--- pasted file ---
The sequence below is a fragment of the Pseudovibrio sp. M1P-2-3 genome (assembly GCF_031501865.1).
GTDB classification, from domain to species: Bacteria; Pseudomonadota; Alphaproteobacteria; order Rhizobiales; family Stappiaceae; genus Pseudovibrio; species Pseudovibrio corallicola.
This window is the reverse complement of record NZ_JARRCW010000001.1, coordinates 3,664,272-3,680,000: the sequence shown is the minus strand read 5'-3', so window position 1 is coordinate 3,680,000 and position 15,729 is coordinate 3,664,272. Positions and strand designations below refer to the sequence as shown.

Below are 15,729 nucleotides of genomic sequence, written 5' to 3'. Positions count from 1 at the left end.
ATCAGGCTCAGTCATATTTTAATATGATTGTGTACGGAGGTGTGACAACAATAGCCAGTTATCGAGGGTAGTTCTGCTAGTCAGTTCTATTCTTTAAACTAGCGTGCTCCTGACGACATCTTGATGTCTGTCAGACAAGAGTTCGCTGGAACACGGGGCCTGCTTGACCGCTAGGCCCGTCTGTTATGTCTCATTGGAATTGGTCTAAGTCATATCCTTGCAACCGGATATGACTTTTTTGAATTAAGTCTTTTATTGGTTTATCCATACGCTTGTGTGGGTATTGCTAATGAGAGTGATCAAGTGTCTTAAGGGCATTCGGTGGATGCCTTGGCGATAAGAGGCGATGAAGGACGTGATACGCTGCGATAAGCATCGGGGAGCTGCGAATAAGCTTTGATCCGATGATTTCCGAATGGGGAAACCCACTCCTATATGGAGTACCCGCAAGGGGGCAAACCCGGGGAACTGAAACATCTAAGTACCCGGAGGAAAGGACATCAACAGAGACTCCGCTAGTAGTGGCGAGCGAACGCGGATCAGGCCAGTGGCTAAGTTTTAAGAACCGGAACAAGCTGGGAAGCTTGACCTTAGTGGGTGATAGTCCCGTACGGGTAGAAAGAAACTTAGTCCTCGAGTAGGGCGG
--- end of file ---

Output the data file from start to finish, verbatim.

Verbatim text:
The sequence below is a fragment of the Pseudovibrio sp. M1P-2-3 genome (assembly GCF_031501865.1).
GTDB classification, from domain to species: Bacteria; Pseudomonadota; Alphaproteobacteria; order Rhizobiales; family Stappiaceae; genus Pseudovibrio; species Pseudovibrio corallicola.
This window is the reverse complement of record NZ_JARRCW010000001.1, coordinates 3,664,272-3,680,000: the sequence shown is the minus strand read 5'-3', so window position 1 is coordinate 3,680,000 and position 15,729 is coordinate 3,664,272. Positions and strand designations below refer to the sequence as shown.

Below are 15,729 nucleotides of genomic sequence, written 5' to 3'. Positions count from 1 at the left end.
ATCAGGCTCAGTCATATTTTAATATGATTGTGTACGGAGGTGTGACAACAATAGCCAGTTATCGAGGGTAGTTCTGCTAGTCAGTTCTATTCTTTAAACTAGCGTGCTCCTGACGACATCTTGATGTCTGTCAGACAAGAGTTCGCTGGAACACGGGGCCTGCTTGACCGCTAGGCCCGTCTGTTATGTCTCATTGGAATTGGTCTAAGTCATATCCTTGCAACCGGATATGACTTTTTTGAATTAAGTCTTTTATTGGTTTATCCATACGCTTGTGTGGGTATTGCTAATGAGAGTGATCAAGTGTCTTAAGGGCATTCGGTGGATGCCTTGGCGATAAGAGGCGATGAAGGACGTGATACGCTGCGATAAGCATCGGGGAGCTGCGAATAAGCTTTGATCCGATGATTTCCGAATGGGGAAACCCACTCCTATATGGAGTACCCGCAAGGGGGCAAACCCGGGGAACTGAAACATCTAAGTACCCGGAGGAAAGGACATCAACAGAGACTCCGCTAGTAGTGGCGAGCGAACGCGGATCAGGCCAGTGGCTAAGTTTTAAGAACCGGAACAAGCTGGGAAGCTTGACCTTAGTGGGTGATAGTCCCGTACGGGTAGAAAGAAACTTAGTCCTCGAGTAGGGCGG